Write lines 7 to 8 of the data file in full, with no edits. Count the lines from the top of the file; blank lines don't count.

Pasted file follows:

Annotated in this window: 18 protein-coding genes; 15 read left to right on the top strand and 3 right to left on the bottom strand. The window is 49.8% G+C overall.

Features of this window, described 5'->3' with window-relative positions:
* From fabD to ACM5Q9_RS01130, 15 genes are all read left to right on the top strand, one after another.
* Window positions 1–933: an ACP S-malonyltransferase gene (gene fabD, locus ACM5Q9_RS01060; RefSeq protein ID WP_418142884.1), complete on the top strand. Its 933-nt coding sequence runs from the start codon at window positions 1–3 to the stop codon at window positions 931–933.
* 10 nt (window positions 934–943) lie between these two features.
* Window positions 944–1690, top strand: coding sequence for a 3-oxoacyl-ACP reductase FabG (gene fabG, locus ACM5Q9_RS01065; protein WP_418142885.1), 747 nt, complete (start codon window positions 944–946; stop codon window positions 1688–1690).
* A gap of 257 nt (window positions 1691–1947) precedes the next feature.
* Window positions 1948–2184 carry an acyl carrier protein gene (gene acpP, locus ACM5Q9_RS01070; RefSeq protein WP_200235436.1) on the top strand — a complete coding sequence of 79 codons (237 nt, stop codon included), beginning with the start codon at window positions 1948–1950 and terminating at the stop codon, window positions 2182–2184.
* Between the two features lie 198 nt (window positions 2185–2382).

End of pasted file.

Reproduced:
* A gap of 257 nt (window positions 1691–1947) precedes the next feature.
* Window positions 1948–2184 carry an acyl carrier protein gene (gene acpP, locus ACM5Q9_RS01070; RefSeq protein WP_200235436.1) on the top strand — a complete coding sequence of 79 codons (237 nt, stop codon included), beginning with the start codon at window positions 1948–1950 and terminating at the stop codon, window positions 2182–2184.